Post-colonial theory, a mode of thought which accepts European Imperialism as a historical fact and attempts to address nations touched by colonial enterprises, has as yet failed to adequately consider Ireland as a post-colonial nation. Undoubtedly, Ireland is a post-colonial nation (where ‘post-’colonial refers to any consequence of colonial contact) with a body of literary work that may be read productively as post-colonial.
Although colonialism, as a subject for Irish criticism and theory, has been tentatively broached (for example, see Celtic Revivals (1985) by Seamus Deane) Edward Said’s lecture “Yeats and Decolonization”, published as a pamphlet by Field Day in 1988, was an important catalyst for post-colonial study of Irish literature and culture. The premise of this now seminal study is that Yeats was a poet of decolonisation, a muse expressing the Irish experience of the dominant colonial power of Britain. Rather than reading Yeats’s poetry from the conventional perspective of high European modernism Said explains that “he appears to me, and I am sure many others in the Third World, to belong naturally to the other cultural domain” (3).
Using this as his point of departure, Said enters into a line of argument which claims that Yeats was a central figure in debating and asserting an overt drive towards the construction of a national Irish identity as a vital act of decolonisation. Further, Said places Yeats within a global framework of anti-Imperialism, drawing parallels between the Irish poet and Third world writers and theorists such as Fanon, Neruda and Achebe. Though an incredibly influential essay, the reverberations of which may still be felt in Inventing Ireland and other texts, it is also a work that demands close analysis and is replete with short-sighted and ill-informed ideas.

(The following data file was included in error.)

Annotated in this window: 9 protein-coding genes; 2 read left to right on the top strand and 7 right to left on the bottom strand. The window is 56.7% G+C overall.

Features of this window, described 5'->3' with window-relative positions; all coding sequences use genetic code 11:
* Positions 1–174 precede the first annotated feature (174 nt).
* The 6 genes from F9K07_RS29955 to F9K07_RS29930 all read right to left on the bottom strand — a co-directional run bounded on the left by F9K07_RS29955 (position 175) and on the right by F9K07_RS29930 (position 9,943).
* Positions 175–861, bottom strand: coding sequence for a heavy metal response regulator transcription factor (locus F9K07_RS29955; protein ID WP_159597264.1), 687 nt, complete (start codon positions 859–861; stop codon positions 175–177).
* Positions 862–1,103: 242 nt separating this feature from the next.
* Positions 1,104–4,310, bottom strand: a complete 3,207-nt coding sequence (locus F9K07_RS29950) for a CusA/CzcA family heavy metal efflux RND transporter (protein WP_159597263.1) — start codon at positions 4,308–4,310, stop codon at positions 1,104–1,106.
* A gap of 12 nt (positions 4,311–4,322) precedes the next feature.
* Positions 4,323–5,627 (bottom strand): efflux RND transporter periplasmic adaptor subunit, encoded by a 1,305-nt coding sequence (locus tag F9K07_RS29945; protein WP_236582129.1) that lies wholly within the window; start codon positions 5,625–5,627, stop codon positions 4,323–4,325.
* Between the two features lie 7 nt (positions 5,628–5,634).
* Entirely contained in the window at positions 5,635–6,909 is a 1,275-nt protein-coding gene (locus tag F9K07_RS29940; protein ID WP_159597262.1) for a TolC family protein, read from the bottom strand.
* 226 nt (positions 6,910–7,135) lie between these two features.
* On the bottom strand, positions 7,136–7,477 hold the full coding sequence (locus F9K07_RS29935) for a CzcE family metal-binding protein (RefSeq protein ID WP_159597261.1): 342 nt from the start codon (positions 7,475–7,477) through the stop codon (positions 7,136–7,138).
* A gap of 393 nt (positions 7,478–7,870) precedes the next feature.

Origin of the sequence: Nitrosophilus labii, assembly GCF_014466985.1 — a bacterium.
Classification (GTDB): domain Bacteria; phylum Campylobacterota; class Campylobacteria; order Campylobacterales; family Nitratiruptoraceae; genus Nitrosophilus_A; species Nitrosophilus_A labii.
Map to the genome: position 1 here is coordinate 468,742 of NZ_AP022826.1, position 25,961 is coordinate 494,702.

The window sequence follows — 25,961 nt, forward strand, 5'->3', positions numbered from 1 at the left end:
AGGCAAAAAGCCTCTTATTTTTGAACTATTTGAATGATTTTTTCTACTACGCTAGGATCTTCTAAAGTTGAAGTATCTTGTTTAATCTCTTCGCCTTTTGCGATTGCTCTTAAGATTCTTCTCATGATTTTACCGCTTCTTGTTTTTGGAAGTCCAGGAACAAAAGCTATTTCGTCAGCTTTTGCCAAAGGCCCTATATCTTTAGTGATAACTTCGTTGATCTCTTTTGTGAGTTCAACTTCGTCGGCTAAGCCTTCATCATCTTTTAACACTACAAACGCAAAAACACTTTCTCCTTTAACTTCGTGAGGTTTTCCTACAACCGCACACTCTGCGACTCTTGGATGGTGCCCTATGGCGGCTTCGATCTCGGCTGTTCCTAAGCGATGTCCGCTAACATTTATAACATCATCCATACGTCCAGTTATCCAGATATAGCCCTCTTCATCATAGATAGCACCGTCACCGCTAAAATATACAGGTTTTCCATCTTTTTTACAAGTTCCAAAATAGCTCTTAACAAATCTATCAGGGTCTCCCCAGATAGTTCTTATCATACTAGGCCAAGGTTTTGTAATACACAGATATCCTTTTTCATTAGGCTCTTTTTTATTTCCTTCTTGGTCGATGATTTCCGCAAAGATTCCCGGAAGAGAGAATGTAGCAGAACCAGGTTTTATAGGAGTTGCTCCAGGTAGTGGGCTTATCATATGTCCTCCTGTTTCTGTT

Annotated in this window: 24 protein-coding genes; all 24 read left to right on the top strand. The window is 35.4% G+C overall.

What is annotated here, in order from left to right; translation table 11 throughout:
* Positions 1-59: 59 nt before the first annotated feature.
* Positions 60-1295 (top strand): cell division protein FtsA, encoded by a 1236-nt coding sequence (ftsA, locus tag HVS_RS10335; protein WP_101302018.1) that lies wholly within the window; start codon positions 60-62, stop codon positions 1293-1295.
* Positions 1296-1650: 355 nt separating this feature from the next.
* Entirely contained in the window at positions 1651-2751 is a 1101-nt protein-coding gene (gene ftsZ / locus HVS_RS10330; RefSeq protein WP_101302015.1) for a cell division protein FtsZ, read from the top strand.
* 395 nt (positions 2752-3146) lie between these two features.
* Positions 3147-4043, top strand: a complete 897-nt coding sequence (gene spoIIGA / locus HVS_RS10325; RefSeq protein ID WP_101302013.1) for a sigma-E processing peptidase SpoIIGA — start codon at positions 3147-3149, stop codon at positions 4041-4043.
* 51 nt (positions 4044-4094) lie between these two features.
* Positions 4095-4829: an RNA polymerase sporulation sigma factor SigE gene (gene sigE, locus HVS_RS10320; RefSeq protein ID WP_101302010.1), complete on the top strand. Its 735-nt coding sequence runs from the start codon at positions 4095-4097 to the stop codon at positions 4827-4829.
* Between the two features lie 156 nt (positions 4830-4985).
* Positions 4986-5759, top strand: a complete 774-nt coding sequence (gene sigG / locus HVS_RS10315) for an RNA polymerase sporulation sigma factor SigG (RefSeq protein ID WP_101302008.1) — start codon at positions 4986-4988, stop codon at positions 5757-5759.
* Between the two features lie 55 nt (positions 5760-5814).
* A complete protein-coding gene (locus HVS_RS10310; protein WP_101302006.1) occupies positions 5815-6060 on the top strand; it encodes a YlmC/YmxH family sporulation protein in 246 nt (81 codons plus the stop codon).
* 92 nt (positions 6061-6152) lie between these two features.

Said locates Ireland among territories like India, South America, Africa and Malaysia as a site of colonial contention. In doing so he emphasises Ireland’s role, and thus Irish literature, in colonial history as a member of the peripheral (from a Eurocentric viewpoint) Third World. According to this “bog dwellers” are paralleled as the Irish counterpart to “innumerable niggers, .... babus and wogs” (6). Yet, this argument, in retrospect, does not hold.
Denis Donoghue (“Confusion in Irish Studies”) has explicitly condemned post-colonial theory for adopting a global paradigm of colonial experience as a discourse which treats all Empires as homogenous. Said’s essay, displaying many of the pitfalls critiqued by Donoghue, does indeed offer a simplistic formulation of colonial experience. A formulation convenient for both the nationalist politician and for the scholar searching for an uncomplicated post-colonial framework to elicit meaning in Irish literature. But this is centrally flawed, heedless to the individual national and regional encounter with Imperial powers in Ireland, or any colonial country. Despite acknowledging the complex relationship between Ireland and Britain, “it is true the connections are closer between England and Ireland than between England and India” (15), and the complexity of Yeats’s own position, “he belongs .... to the Protestant Ascendancy whose Irish loyalties .... were confused” (13), this is apparently only in order to gloss over such glaring disparities.
Said also wishes to present Ireland as a Third World nation, both England’s poor “other” and belonging to the “cultural domain” of the developing world in opposition to the First World of European modernism. It is not unfair to describe such sentiments as verging on the ahistorical. To discuss “Ireland’s backwardness” (14) and Third World status is to blatantly ignore the historical and economic fact that Ireland was, and is, a relatively wealthy member of the First World. As Liam Kennedy (Modern Ireland 107-121) clearly explains, even if Ireland has been a nation less wealthy than Britain or France, to consider Ireland as an underdeveloped peripheral nation is farcical:
The conclusion is inescapable: average incomes in Ireland, even half a century earlier in time than in the case of African and Asian countries, belonged to a different economic league. That league was a West European one, with Ireland enjoying much the same average living standards as countries like Spain, Norway, Finland, Italy (110).